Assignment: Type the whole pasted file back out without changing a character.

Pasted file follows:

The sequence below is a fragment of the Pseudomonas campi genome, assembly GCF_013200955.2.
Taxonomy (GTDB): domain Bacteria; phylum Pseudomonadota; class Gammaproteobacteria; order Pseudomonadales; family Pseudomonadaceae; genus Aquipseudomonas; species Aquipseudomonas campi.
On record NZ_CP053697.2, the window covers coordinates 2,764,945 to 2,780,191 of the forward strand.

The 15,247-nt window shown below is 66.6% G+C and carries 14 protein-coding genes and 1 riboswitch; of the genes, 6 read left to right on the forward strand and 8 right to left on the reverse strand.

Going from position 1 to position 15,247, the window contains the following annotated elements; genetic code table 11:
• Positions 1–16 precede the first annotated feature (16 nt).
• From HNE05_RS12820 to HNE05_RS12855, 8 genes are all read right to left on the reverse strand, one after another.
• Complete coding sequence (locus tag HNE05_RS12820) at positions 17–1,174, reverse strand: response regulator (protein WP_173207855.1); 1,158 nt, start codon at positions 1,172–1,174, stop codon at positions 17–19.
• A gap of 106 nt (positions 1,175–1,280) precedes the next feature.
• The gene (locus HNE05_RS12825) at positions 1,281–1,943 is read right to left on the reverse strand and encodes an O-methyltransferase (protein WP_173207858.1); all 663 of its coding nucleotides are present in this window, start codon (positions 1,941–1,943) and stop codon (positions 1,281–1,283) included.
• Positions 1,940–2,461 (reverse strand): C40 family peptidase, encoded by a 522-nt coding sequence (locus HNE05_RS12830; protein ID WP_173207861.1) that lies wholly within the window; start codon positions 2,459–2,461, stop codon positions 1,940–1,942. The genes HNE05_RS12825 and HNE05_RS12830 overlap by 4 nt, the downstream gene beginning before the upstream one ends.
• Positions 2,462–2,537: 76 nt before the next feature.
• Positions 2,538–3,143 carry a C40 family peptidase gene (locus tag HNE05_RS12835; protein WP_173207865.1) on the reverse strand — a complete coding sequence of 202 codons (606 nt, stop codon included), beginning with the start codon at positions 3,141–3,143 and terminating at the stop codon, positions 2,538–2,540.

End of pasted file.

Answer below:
The sequence below is a fragment of the Pseudomonas campi genome, assembly GCF_013200955.2.
Taxonomy (GTDB): domain Bacteria; phylum Pseudomonadota; class Gammaproteobacteria; order Pseudomonadales; family Pseudomonadaceae; genus Aquipseudomonas; species Aquipseudomonas campi.
On record NZ_CP053697.2, the window covers coordinates 2,764,945 to 2,780,191 of the forward strand.

The 15,247-nt window shown below is 66.6% G+C and carries 14 protein-coding genes and 1 riboswitch; of the genes, 6 read left to right on the forward strand and 8 right to left on the reverse strand.

Going from position 1 to position 15,247, the window contains the following annotated elements; genetic code table 11:
• Positions 1–16 precede the first annotated feature (16 nt).
• From HNE05_RS12820 to HNE05_RS12855, 8 genes are all read right to left on the reverse strand, one after another.
• Complete coding sequence (locus tag HNE05_RS12820) at positions 17–1,174, reverse strand: response regulator (protein WP_173207855.1); 1,158 nt, start codon at positions 1,172–1,174, stop codon at positions 17–19.
• A gap of 106 nt (positions 1,175–1,280) precedes the next feature.
• The gene (locus HNE05_RS12825) at positions 1,281–1,943 is read right to left on the reverse strand and encodes an O-methyltransferase (protein WP_173207858.1); all 663 of its coding nucleotides are present in this window, start codon (positions 1,941–1,943) and stop codon (positions 1,281–1,283) included.
• Positions 1,940–2,461 (reverse strand): C40 family peptidase, encoded by a 522-nt coding sequence (locus HNE05_RS12830; protein ID WP_173207861.1) that lies wholly within the window; start codon positions 2,459–2,461, stop codon positions 1,940–1,942. The genes HNE05_RS12825 and HNE05_RS12830 overlap by 4 nt, the downstream gene beginning before the upstream one ends.
• Positions 2,462–2,537: 76 nt before the next feature.
• Positions 2,538–3,143 carry a C40 family peptidase gene (locus tag HNE05_RS12835; protein WP_173207865.1) on the reverse strand — a complete coding sequence of 202 codons (606 nt, stop codon included), beginning with the start codon at positions 3,141–3,143 and terminating at the stop codon, positions 2,538–2,540.